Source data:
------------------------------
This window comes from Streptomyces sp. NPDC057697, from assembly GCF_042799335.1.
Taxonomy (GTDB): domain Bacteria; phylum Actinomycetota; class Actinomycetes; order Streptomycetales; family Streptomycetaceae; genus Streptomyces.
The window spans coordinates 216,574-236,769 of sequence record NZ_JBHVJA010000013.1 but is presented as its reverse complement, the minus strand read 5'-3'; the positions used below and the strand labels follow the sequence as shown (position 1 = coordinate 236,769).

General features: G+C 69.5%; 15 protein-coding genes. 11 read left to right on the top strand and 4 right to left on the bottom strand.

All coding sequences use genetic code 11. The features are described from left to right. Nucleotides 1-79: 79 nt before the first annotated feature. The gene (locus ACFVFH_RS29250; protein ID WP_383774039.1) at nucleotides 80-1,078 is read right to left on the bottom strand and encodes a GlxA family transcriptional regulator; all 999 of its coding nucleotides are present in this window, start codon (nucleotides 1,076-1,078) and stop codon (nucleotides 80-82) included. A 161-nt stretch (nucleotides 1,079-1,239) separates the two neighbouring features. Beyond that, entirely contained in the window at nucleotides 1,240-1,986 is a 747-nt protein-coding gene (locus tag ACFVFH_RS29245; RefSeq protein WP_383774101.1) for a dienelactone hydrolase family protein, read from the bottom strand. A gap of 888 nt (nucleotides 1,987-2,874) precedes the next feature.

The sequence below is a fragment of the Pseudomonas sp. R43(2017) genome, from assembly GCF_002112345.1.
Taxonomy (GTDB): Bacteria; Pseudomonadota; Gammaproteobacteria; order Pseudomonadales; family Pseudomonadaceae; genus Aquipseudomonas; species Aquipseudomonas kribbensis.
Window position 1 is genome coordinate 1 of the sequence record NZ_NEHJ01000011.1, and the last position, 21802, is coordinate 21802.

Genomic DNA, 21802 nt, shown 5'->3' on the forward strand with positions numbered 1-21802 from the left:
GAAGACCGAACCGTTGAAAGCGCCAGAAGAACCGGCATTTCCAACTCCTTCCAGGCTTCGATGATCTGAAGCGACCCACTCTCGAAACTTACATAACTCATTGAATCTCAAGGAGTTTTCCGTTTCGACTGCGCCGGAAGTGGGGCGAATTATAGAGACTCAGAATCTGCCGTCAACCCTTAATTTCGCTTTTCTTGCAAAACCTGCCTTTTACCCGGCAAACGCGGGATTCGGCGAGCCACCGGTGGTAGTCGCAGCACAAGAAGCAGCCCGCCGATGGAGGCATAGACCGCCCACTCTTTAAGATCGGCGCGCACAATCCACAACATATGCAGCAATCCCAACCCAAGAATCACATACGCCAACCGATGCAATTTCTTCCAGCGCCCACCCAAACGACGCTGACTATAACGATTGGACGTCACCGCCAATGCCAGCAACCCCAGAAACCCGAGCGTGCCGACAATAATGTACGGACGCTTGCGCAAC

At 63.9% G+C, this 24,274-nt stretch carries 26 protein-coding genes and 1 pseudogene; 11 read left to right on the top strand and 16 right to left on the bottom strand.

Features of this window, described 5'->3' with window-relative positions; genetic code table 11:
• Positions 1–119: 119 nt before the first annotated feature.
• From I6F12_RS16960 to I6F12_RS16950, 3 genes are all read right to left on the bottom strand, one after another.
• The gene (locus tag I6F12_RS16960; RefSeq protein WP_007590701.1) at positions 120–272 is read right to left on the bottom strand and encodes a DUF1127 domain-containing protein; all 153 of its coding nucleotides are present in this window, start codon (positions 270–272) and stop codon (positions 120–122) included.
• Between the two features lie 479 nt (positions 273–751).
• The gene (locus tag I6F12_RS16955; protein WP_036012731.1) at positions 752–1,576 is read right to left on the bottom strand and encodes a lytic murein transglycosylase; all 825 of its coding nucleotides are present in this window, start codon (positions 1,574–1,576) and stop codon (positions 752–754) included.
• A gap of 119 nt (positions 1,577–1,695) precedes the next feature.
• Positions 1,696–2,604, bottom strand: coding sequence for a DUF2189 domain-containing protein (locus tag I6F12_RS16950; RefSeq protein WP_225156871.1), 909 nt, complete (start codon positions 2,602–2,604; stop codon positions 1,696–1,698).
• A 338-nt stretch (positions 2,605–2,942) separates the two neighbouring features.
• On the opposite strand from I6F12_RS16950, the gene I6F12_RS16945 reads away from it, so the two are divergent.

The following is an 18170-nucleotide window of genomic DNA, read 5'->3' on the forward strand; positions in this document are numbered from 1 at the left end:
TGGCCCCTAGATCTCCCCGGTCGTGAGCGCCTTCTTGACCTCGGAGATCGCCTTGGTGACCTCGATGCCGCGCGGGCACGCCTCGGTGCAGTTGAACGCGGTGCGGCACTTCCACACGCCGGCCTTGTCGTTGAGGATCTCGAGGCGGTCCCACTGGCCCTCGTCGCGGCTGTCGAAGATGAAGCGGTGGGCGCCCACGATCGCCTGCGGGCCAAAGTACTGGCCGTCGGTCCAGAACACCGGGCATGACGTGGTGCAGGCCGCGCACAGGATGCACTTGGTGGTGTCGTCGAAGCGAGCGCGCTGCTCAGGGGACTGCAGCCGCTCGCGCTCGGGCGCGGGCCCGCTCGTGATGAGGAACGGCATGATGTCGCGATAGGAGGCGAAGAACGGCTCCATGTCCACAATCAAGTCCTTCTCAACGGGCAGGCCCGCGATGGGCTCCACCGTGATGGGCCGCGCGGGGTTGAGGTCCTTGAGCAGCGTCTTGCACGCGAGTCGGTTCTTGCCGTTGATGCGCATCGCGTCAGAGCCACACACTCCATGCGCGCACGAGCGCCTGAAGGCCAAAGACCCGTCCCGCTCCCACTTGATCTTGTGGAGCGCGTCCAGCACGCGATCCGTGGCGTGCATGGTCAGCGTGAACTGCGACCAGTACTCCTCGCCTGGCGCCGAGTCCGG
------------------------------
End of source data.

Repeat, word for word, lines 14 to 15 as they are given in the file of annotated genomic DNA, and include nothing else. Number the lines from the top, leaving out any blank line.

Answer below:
• From I6F12_RS16960 to I6F12_RS16950, 3 genes are all read right to left on the bottom strand, one after another.
• The gene (locus tag I6F12_RS16960; RefSeq protein WP_007590701.1) at positions 120–272 is read right to left on the bottom strand and encodes a DUF1127 domain-containing protein; all 153 of its coding nucleotides are present in this window, start codon (positions 270–272) and stop codon (positions 120–122) included.